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Pregnant teacher struck in hit-and-run after baby shower, killing unborn child, police say

Mashayla Harper, who teaches elementary school teacher, was 36 weeks pregnant when her vehicle was struck head-on, police said.
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A teacher who was 36 weeks pregnant lost her unborn child after her vehicle was struck head on in a hit-and-run as she drove home from her baby shower, her father said.

Mashayla Harper is still hospitalized but is recovering after the crash Saturday in Mississippi, her father, Maurice Pruitt Sr. said in a Facebook post Friday.

Pruitt said in an earlier Facebook post that his daughter went from "the happiest day" of her life to the intensive care unit of a hospital in a matter of minutes following the crash in Jones County, about 80 miles southeast of Jackson.

The suspected hit-and-run driver, James Gilbert, 33, was apprehended Saturday and charged with leaving the scene of an accident with injuries, with additional charges pending, a Jones County sheriff's official told NBC News. He was released Wednesday after posting 10 percent of a $100,000 bond, according to jail records. It is unclear if Gilbert has an attorney.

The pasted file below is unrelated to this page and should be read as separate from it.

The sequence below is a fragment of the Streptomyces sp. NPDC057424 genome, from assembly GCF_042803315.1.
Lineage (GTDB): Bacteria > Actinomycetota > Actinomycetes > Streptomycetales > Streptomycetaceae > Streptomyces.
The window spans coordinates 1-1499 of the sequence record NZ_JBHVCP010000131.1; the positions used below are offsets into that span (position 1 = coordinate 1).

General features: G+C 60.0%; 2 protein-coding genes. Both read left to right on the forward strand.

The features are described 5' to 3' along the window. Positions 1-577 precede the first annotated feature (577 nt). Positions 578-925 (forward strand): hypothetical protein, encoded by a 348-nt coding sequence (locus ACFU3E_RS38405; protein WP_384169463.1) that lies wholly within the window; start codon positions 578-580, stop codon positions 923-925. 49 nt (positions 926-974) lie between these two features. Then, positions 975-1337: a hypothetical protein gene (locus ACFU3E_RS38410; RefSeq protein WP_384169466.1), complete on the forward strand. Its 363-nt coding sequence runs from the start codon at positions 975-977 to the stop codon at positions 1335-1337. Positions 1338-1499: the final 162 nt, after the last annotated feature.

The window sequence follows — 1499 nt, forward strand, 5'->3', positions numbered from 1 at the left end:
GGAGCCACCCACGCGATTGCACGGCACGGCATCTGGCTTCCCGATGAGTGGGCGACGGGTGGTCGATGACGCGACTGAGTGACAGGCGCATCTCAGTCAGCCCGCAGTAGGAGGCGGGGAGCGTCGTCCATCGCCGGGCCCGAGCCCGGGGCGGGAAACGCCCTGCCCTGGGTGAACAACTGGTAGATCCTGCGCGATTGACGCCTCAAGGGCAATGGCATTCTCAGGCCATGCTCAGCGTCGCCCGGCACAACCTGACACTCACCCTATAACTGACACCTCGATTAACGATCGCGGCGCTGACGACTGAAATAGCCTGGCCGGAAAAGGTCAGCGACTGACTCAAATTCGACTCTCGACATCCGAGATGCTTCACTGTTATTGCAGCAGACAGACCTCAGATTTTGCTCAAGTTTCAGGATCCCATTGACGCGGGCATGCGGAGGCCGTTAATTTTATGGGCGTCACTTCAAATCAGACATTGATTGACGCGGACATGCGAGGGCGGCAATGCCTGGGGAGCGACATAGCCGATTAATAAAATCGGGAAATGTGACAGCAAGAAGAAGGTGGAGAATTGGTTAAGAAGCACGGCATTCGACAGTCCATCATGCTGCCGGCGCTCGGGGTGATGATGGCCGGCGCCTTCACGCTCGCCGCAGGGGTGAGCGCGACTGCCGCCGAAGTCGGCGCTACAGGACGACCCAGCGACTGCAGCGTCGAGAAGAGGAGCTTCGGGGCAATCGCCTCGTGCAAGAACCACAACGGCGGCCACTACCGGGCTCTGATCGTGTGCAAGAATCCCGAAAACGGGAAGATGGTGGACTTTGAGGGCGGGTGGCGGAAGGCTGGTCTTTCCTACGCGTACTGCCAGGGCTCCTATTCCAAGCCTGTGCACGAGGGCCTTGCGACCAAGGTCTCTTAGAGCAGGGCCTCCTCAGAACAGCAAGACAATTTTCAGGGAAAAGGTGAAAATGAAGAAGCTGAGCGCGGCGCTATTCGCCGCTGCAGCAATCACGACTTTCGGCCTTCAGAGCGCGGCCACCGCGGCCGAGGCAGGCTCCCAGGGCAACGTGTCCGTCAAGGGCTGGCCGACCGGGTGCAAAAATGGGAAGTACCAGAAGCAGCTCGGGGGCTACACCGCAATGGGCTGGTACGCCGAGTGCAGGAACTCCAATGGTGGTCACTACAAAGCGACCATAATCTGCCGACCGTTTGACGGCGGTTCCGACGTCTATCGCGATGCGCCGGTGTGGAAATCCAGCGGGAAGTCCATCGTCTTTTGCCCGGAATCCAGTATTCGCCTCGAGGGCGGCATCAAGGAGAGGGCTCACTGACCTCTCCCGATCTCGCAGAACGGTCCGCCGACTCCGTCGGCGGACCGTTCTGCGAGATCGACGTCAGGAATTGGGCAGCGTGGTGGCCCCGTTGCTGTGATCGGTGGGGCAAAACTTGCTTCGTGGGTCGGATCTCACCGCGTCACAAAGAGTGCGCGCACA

"That idiot hit her head on and left her out there on that road to die," Pruitt said in a Facebook post.

He said the family is grateful to a hunter who happened to be in the area and came to his daughter's aid. Harper, 24, was lying along a roadway when she was found.

Pruitt said in an interview Friday that Harper was expecting a girl and had been tracking the baby's growth on her Facebook page.

Pruitt said he knew something was wrong Saturday night when he and his wife were moved to a family room in the hospital where a doctor informed them that the unborn baby had died and Harper had suffered "tremendous trauma."

Harper spent the next 24 hours on life support, he said. A GoFundMe has been set up to assist with Harper's medical bills and lost income.

Her parents did not inform her that she had lost her baby, whom her father said she kept asking about, until Monday.

"She had in her mind that something was wrong with the baby," Pruitt said.